Dave owns the water from the washing machine used to launder the Reading team kit worn in the 1988 Simod final

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We are all to be indebted to the fearless reporters of Total Football magazine for unearthing, in their March issue, the most important piece of news in British football this month. It concerns Dave Downs, a 54-year- old schoolteacher from Reading, who has taken interest in the minutiae of football fandom into new and previously uncharted territory; the hood, as it were, of the anorak.

Dave is proud to reveal that he owns the actual water from the washing machine used to launder the Reading team kit after it had been worn in the 1988 Simod Cup final triumph over Luton Town. Trying to secure one of the player's shirts as a souvenir, Dave approached the Reading groundsman's wife who washes all the club kit. But to no avail, the gear was not hers to give away.

"So I asked her if she would keep me a bottle of water used in her washing machine to clean the Wembley kit," Total Football reports Dave as saying. "It's in an inscribed milk bottle at home in my display cabinet with all the sediment collected at the bottom. I also have the Division One play- off shirt-wash water next to it in a plastic Coke bottle."

Certainly Ian McArthur and Dave Kemp should doff their bobble hats in Total Football's direction. Thanks to the discovery of Dave Downs, no longer can they be called the saddest obsessives in Britain. Which was the title several of their friends appended to them as the pair collaborated on a book called Elegance Borne of Brutality; a fancy title for what is, in fact, a history of the football boot.

"We were watching that QED television programme about Craig Johnston and his Predator boot invention," remembers McArthur, a 34-year-old teacher. "And it got us to thinking about our first football boots. Mine were white Stylo Matchmakers. I used to clean them after every game with a toothbrush. It took my mum three months to discover it was the same toothbrush I used for my teeth."

Assuming everyone must have similar yarns to tell about their footie footwear, the pair dispatched thousands of letters and started their research into the history of the boot. It is some story they unearthed, too, lovingly retold through anecdotes, photographs, memorabilia and advertisements. Like this ad in the Boot and Shoe Trades Journal dating from 1898.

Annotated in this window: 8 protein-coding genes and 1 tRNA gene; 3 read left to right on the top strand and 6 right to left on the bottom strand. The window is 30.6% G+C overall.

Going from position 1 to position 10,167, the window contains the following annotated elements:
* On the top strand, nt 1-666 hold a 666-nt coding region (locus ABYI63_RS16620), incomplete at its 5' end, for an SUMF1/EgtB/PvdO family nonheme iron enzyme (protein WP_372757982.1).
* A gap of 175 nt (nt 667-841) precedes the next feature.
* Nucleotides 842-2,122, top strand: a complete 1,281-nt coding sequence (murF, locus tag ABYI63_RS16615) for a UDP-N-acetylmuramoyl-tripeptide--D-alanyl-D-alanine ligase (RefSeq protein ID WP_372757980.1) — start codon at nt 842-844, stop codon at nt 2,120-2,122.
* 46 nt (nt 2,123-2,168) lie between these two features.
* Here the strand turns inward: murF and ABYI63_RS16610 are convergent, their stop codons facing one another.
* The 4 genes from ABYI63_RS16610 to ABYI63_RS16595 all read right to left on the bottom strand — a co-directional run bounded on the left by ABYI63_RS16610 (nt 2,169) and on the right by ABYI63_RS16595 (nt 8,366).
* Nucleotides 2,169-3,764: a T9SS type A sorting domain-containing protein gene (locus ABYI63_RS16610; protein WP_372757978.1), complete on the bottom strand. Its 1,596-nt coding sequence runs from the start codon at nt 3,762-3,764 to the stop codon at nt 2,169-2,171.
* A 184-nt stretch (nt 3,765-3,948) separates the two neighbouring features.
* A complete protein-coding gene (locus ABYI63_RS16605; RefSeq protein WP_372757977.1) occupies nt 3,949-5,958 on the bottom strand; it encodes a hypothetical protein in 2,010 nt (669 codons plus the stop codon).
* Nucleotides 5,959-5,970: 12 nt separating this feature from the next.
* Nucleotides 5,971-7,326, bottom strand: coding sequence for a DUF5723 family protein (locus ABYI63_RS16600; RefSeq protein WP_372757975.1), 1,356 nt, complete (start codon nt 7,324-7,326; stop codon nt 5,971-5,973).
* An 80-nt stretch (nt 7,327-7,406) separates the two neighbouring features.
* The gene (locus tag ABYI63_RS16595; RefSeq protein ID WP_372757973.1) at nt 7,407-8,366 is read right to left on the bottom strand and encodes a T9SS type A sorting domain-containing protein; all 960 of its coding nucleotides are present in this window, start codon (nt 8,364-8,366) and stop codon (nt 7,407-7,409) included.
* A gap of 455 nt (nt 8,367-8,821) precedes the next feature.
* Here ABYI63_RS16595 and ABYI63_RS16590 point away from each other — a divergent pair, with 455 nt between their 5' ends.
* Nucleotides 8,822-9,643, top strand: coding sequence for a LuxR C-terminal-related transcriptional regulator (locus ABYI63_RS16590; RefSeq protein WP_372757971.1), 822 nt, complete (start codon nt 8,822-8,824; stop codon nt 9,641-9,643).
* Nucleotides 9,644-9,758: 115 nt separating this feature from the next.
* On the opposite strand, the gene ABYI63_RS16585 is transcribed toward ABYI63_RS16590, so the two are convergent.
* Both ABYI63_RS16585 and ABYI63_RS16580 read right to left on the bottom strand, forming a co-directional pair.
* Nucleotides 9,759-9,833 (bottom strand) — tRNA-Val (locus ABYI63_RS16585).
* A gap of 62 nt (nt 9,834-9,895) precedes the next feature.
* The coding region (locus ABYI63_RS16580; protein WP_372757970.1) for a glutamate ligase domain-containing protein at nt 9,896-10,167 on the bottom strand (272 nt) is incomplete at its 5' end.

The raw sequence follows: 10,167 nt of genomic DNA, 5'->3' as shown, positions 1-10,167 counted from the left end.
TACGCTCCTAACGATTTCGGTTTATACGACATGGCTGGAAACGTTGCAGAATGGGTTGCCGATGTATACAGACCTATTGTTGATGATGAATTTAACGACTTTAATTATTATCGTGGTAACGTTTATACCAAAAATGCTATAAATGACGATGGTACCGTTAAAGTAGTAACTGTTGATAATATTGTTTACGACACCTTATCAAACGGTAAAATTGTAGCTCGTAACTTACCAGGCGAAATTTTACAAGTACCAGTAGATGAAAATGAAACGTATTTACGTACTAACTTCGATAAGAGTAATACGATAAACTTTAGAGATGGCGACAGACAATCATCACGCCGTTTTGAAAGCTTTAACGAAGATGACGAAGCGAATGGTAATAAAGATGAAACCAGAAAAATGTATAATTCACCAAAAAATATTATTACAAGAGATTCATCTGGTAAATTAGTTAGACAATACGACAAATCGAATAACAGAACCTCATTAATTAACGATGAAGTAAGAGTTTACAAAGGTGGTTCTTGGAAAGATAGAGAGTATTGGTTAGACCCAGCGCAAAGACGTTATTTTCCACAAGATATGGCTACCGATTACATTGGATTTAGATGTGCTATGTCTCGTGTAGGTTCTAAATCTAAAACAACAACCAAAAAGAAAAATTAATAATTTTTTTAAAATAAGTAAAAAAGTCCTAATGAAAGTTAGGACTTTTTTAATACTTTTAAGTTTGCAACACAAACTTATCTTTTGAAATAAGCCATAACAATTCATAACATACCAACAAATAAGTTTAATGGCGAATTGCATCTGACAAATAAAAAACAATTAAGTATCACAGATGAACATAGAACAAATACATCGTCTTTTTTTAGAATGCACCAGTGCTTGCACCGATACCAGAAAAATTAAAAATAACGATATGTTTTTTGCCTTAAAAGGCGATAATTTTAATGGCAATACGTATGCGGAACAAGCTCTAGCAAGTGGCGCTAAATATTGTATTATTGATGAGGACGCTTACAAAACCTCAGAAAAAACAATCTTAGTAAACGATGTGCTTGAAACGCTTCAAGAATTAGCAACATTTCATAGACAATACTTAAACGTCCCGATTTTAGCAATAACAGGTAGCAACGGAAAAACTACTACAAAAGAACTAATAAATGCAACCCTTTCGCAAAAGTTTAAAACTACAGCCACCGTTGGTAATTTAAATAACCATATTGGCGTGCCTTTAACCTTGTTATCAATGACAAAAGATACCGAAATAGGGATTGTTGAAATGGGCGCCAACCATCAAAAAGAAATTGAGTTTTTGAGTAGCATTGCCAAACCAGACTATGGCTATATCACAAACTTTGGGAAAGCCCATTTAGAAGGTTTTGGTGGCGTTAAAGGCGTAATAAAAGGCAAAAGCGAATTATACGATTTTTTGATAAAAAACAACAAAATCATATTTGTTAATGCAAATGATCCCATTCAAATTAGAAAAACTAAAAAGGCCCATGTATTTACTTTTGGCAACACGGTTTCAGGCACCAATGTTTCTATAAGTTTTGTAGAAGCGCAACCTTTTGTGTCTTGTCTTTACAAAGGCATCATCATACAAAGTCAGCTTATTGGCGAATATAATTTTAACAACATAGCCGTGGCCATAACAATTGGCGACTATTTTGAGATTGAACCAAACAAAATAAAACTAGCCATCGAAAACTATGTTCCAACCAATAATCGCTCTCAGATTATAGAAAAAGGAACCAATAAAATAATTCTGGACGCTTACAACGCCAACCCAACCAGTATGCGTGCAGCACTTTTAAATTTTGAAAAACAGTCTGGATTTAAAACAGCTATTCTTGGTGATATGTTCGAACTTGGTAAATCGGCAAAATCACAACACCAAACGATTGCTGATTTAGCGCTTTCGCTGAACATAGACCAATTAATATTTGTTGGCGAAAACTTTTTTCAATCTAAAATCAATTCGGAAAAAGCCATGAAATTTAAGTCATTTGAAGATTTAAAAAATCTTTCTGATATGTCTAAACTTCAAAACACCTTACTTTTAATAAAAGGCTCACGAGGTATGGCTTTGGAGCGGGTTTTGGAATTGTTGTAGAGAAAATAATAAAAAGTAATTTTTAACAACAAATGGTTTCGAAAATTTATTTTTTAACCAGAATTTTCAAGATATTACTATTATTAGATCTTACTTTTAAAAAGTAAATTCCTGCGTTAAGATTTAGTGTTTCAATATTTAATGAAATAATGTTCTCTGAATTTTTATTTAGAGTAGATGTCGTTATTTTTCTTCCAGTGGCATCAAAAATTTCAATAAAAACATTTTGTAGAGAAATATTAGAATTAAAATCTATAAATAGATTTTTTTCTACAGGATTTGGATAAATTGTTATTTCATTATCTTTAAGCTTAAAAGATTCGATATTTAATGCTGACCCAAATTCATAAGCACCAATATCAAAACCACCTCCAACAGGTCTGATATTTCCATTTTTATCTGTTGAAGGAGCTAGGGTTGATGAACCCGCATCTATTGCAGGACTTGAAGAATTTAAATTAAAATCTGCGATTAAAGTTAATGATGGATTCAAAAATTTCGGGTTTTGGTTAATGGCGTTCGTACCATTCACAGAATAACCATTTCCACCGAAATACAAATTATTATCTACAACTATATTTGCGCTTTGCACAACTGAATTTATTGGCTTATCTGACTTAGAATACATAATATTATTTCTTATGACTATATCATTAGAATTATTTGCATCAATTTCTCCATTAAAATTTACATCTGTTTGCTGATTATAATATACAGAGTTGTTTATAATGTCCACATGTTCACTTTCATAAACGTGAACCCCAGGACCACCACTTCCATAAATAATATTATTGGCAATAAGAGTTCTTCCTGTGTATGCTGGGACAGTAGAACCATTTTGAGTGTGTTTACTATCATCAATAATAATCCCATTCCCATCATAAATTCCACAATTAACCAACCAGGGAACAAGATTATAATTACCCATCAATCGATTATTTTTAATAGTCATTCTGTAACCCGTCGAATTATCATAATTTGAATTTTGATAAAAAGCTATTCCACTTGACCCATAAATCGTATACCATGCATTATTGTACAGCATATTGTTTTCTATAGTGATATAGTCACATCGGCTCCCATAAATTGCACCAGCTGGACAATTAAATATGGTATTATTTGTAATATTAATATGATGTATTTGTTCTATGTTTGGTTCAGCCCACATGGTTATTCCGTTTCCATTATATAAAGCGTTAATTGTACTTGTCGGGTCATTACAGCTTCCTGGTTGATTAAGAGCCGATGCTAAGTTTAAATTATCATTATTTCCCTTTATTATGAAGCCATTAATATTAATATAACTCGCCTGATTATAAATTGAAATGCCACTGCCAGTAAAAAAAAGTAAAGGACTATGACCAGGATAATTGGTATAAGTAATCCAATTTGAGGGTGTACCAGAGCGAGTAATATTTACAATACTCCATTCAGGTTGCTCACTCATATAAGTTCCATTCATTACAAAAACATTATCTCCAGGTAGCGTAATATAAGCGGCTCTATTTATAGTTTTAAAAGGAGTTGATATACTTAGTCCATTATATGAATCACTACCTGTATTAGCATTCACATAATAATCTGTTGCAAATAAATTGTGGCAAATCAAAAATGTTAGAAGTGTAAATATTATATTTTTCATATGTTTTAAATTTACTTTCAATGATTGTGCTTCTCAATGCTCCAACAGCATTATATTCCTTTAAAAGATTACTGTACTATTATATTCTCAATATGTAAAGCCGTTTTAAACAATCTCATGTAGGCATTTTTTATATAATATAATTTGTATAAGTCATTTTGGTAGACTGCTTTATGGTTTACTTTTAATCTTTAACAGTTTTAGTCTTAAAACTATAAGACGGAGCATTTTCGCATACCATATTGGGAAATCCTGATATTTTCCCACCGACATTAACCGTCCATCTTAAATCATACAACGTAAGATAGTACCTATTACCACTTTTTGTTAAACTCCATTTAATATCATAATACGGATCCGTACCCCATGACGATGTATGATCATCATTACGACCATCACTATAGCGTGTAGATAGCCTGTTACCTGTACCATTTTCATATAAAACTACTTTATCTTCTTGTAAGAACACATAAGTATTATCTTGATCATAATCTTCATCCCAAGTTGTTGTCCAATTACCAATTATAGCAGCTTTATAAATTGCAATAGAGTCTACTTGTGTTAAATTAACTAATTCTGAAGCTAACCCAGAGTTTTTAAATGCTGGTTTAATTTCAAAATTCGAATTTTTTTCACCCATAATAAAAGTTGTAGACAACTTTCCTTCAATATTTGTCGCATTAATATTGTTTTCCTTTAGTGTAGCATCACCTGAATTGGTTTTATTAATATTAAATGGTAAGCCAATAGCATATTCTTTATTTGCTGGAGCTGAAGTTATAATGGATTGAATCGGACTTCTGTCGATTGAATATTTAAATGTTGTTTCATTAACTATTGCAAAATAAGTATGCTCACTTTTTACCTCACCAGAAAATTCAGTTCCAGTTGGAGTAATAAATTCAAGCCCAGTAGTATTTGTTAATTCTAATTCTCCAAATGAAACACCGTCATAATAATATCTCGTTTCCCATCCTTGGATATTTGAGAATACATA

"A Lesson in Geography," runs the copy. "Teacher in class: 'Now what is North Evington noted for?' Bright Scholar: 'Leeson's football boots, Sir'. Made in Scotch Chrome with Patent Indestructible Toe, these boots are ahead of all others on the market for wearing qualities."

Top that Nike. The caption notes, incidentally, that Scotch Chrome was a new type of white leather. Thus any Corinthian chap sporting Leeson's in 1898 would have looked as sharp as John Barnes did in his new pair of lily-white Diadoras last Sunday at Loftus Road.

"The boot industry has tried all sorts of innovations over the years," McArthur says. "We found a Puma boot dating from 1958 with rows of ceramic studs on the toe cap which looked very like a prototype of the Predator. But for some reason red, purple or white boots have never caught on in any era. Footballers tend to be conservative, they like their boots to be black with white trimmings, they don't want to wear anything which will attract extra attention in case they make mistakes."

Professional players, McArthur and Kemp discovered, spend a lot of time worrying about their boots. And not just about how much cash is popped into them by sponsors. There is, for instance, the odd relationships between boot, owner and skivvy formed when cleaning boots as an apprentice. Recently on Football Focus Nick Barmby was interviewed by Gary Lineker. Much of the interview centred on Barmby's skill at ensuring Lineker's footwear did not let down the player, his club, or his sponsor. "He wasn't bad at it," Lineker said. And you could see the grateful glint in Barmby's eye, like the fag praised by his prefect.

"We discovered that Gascoigne had a real thing about Keegan's boots when he was a junior at Newcastle," McArthur says. "Apparently he used to take them on to the bus home to show them off to all his mates. And then one day he left them on the bus. Keegan was really good about it, though, and let him off."

It is anecdotes like that which make this book such a pleasure. Already it has attracted some unexpected attention: Paul Smith, the designer, bought a job lot of copies, and Jack Walker of Blackburn ordered a dozen. But if the book sells no more than those, McArthur won't mind. Thanks to the book, his ambition has already been realised. During research, he went to Puma headquarters in Germany, where the kindly staff let him try on the very right boot Pele wore in the 1970 World Cup Final.

"It tingled the genitals a bit, that moment," he says. "It was specially made for him with an extra-long tongue."

This was the very boot Pele used to supply that visionary pass which led Carlos Alberto to convert the greatest goal in World Cup history. As an obsessive achievement, you have to say it has the edge over securing the water used to wash Reading's team strip in the 1988 Simod Cup final. Well, only just.